Sens. Kerry, Gillibrand seeking new 'ambassador-at-large' for cybersecurity

"This legislation, which is part of the International Cybercrime Reporting and Cooperation Act I introduced last month, would ensure that America works with the governments of foreign countries to foster a global response to cyberattacks," Gillibrand later said in a statement. "Our legislation will make America safer by making our cyber diplomacy more robust, and coordinating with our partners in the international community.”

“Just as the physical safety of America is under constant threat from those who would do us harm, we are also engaged in a battle over the control of information in cyberspace and need to build better defenses against potential attacks on our infrastructure,” added Kerry, who chairs the Foreign Relations Committee that will take the first crack at the legislation. “This bill is the first step to better organize U.S. efforts to develop a coordinated strategic approach to international cyberspace and cybersecurity issues by designating a single diplomat responsible for U.S. cyber policy overseas.”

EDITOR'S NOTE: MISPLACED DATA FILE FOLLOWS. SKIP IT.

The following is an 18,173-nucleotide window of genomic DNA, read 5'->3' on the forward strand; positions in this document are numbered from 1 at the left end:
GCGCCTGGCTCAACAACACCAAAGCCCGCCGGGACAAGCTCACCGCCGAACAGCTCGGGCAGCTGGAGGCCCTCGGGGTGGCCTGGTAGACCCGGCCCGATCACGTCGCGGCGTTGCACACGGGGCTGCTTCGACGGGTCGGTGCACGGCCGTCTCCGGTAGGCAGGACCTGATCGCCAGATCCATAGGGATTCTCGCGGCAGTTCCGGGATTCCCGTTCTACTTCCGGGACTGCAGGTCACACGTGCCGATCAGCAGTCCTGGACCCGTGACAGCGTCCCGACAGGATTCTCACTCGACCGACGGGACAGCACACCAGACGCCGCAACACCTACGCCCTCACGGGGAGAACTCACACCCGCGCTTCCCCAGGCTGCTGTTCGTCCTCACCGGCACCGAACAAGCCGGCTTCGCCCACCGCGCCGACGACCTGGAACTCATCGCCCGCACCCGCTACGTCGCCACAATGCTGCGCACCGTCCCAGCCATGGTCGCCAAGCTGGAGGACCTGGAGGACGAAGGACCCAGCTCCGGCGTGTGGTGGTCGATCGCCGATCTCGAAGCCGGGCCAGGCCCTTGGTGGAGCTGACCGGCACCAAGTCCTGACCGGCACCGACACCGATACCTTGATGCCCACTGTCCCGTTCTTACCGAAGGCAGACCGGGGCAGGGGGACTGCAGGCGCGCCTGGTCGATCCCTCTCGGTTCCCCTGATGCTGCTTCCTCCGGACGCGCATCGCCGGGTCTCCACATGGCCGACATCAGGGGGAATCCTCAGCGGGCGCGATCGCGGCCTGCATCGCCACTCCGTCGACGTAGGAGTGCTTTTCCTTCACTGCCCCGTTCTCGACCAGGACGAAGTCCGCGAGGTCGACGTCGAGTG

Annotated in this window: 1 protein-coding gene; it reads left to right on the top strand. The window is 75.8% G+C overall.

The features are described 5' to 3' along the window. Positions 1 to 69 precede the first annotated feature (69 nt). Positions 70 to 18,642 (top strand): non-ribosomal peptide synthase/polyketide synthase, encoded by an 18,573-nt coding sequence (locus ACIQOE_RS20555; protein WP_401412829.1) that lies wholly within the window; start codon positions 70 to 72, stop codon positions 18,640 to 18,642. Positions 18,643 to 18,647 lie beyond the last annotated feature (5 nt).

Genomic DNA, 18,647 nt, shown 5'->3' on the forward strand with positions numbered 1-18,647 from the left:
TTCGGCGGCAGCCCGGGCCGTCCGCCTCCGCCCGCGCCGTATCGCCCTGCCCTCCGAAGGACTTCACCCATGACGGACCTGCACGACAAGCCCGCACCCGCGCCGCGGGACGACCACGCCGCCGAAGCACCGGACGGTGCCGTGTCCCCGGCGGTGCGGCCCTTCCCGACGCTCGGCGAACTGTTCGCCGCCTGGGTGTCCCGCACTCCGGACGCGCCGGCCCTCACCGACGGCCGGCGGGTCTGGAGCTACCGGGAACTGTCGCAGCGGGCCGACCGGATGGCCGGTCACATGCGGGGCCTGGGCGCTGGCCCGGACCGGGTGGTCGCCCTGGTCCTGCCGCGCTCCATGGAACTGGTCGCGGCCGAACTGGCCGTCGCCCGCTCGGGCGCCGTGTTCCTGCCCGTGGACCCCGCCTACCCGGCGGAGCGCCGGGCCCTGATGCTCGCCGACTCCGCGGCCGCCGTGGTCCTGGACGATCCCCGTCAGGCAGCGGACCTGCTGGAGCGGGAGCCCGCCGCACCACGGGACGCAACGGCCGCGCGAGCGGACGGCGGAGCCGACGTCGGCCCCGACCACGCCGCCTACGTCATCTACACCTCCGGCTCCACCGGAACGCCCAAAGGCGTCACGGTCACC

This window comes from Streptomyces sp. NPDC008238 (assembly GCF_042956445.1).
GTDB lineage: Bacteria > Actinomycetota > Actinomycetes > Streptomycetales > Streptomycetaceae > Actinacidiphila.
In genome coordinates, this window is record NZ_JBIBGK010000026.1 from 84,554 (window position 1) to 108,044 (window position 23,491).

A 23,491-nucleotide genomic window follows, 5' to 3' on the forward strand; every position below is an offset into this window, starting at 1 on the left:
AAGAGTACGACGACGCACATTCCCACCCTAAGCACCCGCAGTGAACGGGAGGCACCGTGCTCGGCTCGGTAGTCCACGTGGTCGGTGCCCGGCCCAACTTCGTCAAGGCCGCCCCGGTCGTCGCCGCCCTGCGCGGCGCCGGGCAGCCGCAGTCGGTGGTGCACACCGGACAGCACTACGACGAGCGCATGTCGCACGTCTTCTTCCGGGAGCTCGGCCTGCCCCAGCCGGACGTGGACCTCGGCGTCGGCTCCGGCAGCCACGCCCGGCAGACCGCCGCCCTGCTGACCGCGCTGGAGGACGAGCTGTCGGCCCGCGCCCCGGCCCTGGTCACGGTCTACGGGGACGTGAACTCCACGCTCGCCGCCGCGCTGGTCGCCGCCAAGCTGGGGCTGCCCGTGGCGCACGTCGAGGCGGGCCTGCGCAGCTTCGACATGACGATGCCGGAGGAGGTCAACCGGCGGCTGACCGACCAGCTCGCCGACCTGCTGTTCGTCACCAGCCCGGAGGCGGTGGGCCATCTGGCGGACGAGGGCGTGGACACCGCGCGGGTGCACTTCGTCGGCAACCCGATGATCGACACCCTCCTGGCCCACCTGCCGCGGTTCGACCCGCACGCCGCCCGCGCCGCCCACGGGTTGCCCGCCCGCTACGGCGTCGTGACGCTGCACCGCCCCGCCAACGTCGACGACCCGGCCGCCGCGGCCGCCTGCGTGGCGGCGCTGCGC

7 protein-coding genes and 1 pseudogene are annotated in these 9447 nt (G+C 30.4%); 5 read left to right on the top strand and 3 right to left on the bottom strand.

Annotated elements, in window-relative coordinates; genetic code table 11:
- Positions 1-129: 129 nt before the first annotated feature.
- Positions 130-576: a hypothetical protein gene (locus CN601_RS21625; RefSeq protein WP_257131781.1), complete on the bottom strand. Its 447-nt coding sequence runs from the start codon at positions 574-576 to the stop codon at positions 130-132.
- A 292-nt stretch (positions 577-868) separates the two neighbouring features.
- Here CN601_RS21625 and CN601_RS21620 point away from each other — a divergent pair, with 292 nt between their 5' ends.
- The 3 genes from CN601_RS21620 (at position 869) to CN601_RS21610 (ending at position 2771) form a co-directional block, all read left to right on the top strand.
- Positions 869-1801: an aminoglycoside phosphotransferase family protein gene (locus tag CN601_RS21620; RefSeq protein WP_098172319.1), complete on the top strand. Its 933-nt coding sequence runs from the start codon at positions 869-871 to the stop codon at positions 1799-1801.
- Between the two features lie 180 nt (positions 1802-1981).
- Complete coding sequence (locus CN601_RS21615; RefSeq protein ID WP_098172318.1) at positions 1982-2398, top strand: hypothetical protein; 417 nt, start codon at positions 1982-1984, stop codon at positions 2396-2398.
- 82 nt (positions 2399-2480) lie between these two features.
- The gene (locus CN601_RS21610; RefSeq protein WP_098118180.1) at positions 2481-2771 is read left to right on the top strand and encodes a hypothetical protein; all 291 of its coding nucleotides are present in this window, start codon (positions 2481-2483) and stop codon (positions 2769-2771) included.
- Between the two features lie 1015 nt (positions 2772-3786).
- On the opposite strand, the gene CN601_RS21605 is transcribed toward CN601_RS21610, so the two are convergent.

Lawmakers have increasingly turned their attention to the issue of cybersecurity this year, in part because of a series of high-profile attacks that have targeted countless U.S. businesses, including Google, in the opening months of 2010.

Another bill pending Senate action, shepherded by Sens. Jay RockefellerJay RockefellerOvernight Tech: Trump nominates Dem to FCC | Facebook pulls suspected baseball gunman's pages | Uber board member resigns after sexist comment Trump nominates former FCC Dem for another term Obama to preserve torture report in presidential papers MORE (D-W.Va.) and Olympia Snowe (R-Maine), would establish a Senate-confirmed position to handle domestic cybersecurity issues, while tasking the White House with managing the federal response in the event of a cybersecurity emergency.

By contrast, the bill Hatch and Gillibrand introduced in March focuses more on international hacker havens. Their legislation would require the White House to report periodically about "countries of cyber concern" to congressional lawmakers. Those states that failed to crack down on those hackers could ultimately lose broad portions of their U.S. aid.

A House version of that anti-cybercrime bill, spearheaded by Rep. Yvette Clarke (D-N.Y.) and a handful of other lawmakers, also includes an authorization to create a new State Department position to handle cybersecurity issues. Hearings on both efforts are likely to occur in the coming months.